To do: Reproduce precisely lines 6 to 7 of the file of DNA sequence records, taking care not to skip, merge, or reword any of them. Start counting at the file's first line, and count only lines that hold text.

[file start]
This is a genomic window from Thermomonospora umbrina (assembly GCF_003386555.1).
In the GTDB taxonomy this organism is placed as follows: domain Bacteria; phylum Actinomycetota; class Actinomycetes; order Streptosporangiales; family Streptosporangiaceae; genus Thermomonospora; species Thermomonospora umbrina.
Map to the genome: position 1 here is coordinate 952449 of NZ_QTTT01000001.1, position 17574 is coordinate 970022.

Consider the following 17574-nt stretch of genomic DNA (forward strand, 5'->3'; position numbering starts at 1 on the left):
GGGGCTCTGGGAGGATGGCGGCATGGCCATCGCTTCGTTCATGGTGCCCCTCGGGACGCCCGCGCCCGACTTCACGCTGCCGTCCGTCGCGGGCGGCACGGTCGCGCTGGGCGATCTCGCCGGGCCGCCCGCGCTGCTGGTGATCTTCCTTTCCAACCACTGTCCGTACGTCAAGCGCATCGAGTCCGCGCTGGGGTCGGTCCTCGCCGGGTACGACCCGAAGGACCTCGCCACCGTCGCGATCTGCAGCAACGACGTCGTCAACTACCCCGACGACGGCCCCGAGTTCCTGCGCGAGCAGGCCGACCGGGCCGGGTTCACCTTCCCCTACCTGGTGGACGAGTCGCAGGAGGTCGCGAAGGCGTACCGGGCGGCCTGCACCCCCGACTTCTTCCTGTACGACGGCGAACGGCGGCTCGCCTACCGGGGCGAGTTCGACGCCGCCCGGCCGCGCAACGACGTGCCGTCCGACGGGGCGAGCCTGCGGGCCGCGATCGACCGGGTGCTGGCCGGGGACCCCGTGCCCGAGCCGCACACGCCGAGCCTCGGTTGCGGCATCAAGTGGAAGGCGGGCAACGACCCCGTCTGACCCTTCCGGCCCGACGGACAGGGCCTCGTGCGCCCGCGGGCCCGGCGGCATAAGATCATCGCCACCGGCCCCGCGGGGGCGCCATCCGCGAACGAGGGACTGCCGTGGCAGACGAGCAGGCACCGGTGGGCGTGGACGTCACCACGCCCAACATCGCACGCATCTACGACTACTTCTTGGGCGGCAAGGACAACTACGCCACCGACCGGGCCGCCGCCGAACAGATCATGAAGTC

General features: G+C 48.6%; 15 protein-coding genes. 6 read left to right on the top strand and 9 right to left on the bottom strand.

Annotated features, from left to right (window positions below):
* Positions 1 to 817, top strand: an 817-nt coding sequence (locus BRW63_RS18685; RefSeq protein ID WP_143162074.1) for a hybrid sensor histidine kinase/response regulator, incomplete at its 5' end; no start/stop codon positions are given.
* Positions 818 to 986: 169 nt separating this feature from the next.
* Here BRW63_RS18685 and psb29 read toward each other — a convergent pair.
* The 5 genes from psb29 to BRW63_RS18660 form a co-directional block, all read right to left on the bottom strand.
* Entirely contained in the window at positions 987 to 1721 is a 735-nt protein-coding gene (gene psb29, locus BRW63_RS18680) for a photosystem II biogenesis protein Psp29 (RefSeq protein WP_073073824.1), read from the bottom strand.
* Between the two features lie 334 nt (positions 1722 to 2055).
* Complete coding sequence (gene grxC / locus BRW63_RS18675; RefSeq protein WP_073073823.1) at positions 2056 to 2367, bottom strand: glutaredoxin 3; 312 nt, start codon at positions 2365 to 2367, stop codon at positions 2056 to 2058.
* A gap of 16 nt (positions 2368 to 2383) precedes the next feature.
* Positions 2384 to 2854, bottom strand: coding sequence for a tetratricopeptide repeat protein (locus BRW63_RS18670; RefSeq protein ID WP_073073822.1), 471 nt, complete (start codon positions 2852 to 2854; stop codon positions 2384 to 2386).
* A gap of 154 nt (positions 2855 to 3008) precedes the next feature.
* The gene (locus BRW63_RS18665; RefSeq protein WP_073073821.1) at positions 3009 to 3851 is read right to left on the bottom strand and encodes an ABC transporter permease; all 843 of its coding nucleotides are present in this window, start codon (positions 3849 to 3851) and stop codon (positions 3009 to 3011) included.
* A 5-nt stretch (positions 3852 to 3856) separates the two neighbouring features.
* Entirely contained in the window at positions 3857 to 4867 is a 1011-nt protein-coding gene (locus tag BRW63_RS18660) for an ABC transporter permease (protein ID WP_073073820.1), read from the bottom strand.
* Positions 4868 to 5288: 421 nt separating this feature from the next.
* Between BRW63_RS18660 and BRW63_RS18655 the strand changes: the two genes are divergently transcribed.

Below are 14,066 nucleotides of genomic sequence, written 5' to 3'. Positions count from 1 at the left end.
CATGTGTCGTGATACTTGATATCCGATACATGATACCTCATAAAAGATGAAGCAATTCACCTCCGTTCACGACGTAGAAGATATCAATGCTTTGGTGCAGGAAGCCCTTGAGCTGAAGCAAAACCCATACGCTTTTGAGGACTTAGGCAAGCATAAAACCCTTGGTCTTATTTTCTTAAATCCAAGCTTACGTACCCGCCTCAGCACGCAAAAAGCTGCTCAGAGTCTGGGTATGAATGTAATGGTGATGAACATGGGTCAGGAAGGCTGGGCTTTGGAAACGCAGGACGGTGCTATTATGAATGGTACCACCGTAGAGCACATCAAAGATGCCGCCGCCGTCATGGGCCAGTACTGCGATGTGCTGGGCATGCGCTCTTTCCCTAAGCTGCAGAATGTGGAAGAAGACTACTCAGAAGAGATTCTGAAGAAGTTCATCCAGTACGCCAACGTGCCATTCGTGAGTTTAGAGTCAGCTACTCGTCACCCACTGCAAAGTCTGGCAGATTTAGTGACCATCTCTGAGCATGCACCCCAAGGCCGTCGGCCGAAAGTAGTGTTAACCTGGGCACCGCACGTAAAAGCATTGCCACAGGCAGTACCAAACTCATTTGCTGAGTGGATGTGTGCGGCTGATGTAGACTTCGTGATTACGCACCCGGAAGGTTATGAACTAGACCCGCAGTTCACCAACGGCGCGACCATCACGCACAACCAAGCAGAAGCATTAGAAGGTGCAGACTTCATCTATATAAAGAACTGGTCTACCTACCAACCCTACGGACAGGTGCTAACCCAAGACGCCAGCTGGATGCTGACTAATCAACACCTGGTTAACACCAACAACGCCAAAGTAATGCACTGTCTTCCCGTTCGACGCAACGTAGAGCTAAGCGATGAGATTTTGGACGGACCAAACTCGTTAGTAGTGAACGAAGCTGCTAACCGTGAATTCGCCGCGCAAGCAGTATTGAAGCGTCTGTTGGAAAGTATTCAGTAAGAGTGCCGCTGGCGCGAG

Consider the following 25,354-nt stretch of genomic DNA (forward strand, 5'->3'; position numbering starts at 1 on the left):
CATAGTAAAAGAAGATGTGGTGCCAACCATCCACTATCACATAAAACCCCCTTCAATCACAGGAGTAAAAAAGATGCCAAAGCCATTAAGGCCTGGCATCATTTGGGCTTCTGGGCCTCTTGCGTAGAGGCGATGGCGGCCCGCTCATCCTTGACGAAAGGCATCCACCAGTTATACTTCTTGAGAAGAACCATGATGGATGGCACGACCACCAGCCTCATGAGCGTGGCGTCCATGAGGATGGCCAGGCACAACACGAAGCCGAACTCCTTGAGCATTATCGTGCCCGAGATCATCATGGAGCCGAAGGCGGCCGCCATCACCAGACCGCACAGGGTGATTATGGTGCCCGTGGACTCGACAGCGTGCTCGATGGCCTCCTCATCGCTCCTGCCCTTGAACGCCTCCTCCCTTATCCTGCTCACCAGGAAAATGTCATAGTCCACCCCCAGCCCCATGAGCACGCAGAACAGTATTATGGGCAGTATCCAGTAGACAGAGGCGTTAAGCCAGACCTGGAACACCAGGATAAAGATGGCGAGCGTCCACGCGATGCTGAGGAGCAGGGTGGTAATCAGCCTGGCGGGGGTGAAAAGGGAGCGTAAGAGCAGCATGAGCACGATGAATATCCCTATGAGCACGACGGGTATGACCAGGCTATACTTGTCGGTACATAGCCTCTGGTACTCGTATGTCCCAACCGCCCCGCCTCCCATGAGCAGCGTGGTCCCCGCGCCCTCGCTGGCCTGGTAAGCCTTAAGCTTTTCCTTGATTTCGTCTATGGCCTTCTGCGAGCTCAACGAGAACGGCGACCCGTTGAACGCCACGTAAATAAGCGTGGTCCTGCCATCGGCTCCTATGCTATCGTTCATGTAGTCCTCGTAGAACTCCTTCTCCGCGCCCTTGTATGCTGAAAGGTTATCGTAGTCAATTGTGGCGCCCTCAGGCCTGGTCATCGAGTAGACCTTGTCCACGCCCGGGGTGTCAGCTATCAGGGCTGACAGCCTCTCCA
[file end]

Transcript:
General features: G+C 48.6%; 15 protein-coding genes. 6 read left to right on the top strand and 9 right to left on the bottom strand.

Annotated features, from left to right (window positions below):